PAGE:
Gardner v. the Dolphin et al, 208 F.2d 116 (2d Cir. 1953)Annotate this Case
Decided November 2, 1953
Sidney M. Wittner, New York City, for libelant-appellant, Charles Gardner; Louis J. Merrell, New York City, of counsel.
Mendes & Mount, New York City, for libelant-appellee, Bethlehem Steel Co.; Frank A. Bull and Daniel Huttenbrauck, New York City, of counsel.
Fidler & Mirabel, Brooklyn, N. Y., for libelant-appellee, City of Miami; Milton M. Fidler, Brooklyn, N. Y., argued.
Before CHASE, Chief Judge, and CLARK and FRANK, Circuit Judges.
The report of the commissioner shows that the appellant, and another who for present purposes may be ignored, chartered the Motor Vessel Dolphin for operation by them in inland water service in the United States for a period of five years with an option of renewal for a like term. She was then in Florida and the agreement provided that appellant would take the vessel to New York at his own expense, not to exceed $7,500. The net proceeds from the operation of the vessel were to be divided equally between the owner and the appellant, who agreed not to allow her to become subject to liens, after he had first been reimbursed from such proceeds for his expenses incurred in bringing her to New York. It also shows, despite the fact that the choice of language does lend some color to appellant's charge of inconsistency between parts of the findings in respect to his claim, that after appellant had notified the owner that he would repudiate the agreement because the condition of the vessel had been misrepresented to him he was persuaded to change his mind and to continue the original agreement modified by the promise of the owner to reimburse him, upon her arrival there, for the expense of taking the vessel to New York. The evidence so supports such findings that they are not clearly erroneous and we accept them as did the trial judge. Wieder v. Isbrandtsen Co., 2 Cir., 186 F.2d 496; Pioneer Import Corporation v. The Lafcomo, 2 Cir., 159 F.2d 654.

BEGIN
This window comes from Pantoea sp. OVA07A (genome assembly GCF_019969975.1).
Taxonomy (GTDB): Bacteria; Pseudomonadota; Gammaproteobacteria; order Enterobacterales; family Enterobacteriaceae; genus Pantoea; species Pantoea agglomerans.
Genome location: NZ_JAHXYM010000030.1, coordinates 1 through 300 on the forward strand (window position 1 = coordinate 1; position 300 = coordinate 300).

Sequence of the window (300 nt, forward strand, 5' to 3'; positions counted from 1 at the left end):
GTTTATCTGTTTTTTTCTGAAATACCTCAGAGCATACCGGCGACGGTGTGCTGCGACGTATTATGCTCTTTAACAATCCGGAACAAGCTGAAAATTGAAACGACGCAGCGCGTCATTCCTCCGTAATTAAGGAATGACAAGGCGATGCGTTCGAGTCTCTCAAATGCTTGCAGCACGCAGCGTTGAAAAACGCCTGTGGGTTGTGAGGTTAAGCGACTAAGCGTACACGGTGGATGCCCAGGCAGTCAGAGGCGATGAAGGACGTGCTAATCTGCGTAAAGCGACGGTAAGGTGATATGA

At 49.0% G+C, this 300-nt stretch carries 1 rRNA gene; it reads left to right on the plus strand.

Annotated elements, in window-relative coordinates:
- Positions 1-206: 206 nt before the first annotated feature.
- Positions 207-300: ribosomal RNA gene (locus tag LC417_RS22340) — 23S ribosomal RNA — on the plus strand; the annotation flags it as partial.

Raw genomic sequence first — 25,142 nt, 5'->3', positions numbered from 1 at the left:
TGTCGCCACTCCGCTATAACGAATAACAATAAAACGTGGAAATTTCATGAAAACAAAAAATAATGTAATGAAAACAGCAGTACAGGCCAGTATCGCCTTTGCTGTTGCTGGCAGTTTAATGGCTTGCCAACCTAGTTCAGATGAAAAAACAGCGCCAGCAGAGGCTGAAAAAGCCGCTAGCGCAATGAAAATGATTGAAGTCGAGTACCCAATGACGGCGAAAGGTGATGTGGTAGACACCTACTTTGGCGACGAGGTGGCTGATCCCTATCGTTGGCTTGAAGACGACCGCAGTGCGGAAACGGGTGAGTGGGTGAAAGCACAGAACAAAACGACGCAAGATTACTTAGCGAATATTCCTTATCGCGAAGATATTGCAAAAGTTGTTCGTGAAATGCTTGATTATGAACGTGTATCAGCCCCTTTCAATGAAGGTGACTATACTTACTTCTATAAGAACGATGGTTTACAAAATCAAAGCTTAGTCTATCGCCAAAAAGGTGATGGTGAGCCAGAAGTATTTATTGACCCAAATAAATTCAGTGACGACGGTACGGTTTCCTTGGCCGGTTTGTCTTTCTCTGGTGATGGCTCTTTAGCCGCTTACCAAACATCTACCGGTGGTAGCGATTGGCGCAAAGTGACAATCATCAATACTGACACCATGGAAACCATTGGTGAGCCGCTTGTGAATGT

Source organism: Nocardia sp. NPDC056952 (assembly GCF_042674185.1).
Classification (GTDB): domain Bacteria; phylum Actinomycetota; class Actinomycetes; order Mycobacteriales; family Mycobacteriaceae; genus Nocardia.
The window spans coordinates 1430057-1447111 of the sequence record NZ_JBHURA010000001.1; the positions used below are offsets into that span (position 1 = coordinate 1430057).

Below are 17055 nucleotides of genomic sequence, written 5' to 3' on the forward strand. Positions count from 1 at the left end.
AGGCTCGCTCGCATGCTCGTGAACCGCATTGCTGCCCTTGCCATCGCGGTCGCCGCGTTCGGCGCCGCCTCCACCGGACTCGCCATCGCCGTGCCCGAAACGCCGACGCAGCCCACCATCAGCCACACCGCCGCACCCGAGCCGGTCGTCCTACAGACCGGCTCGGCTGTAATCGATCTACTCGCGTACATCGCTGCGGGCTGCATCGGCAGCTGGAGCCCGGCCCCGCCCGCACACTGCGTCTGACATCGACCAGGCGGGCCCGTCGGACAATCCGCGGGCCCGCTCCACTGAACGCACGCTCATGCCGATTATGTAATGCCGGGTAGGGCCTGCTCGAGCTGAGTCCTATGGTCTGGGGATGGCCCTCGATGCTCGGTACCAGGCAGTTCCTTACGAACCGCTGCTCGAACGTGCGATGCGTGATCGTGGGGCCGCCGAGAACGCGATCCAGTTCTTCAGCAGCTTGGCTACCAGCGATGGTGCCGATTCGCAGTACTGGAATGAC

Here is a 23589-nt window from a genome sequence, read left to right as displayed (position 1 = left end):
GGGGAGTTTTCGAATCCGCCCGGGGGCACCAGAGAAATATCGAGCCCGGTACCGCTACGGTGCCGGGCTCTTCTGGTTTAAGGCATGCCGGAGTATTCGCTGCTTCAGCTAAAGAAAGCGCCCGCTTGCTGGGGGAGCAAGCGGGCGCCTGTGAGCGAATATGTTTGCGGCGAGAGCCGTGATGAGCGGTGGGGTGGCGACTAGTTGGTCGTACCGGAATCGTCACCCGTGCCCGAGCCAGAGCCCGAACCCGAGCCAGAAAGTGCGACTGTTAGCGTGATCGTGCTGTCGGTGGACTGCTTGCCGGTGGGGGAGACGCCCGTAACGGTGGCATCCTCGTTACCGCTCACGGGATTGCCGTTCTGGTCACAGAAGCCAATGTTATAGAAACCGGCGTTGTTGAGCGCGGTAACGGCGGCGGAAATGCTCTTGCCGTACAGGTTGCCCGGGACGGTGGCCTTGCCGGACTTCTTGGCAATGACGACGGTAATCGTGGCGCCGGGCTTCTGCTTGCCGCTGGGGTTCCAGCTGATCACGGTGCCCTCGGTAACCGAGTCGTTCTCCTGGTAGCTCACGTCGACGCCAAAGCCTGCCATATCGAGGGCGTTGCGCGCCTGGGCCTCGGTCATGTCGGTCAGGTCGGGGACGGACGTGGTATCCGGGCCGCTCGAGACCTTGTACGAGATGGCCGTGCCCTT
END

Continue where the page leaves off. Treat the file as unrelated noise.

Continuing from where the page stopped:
The appellant brought the vessel to New York and placed her in a shipyard to be repaired. The owner did not reimburse him as promised and he libelled the vessel, as did others, claiming a maritime lien for his disbursements some of which were made to pay claims of those who did have maritime liens for wages.
No one claimed the vessel or filed any answers to the libels. She was sold and the proceeds are being held subject to decree. The appellant was held to have no maritime lien but was decreed the remainder of the fund, which was insufficient to pay his claim in full, after the claims of other libellants having maritime liens were satisfied.
His exceptions to the report raised only the question of his right to a maritime lien and that is the issue before us.
Under the charter agreement as modified the entire vessel was let to the appellant for operation in a joint venture with the owner. Not only did the agreement give the appellant no authority to permit liens to be created against the vessel but he had expressly promised not to allow the vessel to become subject to liens. He was, moreover, under his arrangement with the owner, himself a special owner in full possession and control of the vessel for the service for which she was demised for the five year period. United States v. Shea, 152 U.S. 178, 190, 191, 14 S. Ct. 519, 38 L. Ed. 403; Cf. Leary v. United States, 14 Wall. 607, 610, 611, 20 L. Ed. 756. We reserve the question whether he could have, by paying claims of maritime lienors, acquired by subrogation maritime liens good as against the owner. It is enough for present purposes that he could not as against maritime lienors who were strangers to the title. The Frank Brainerd, D.C., 3 F.2d 664; The Kongo, 6 Cir., 155 F.2d 492.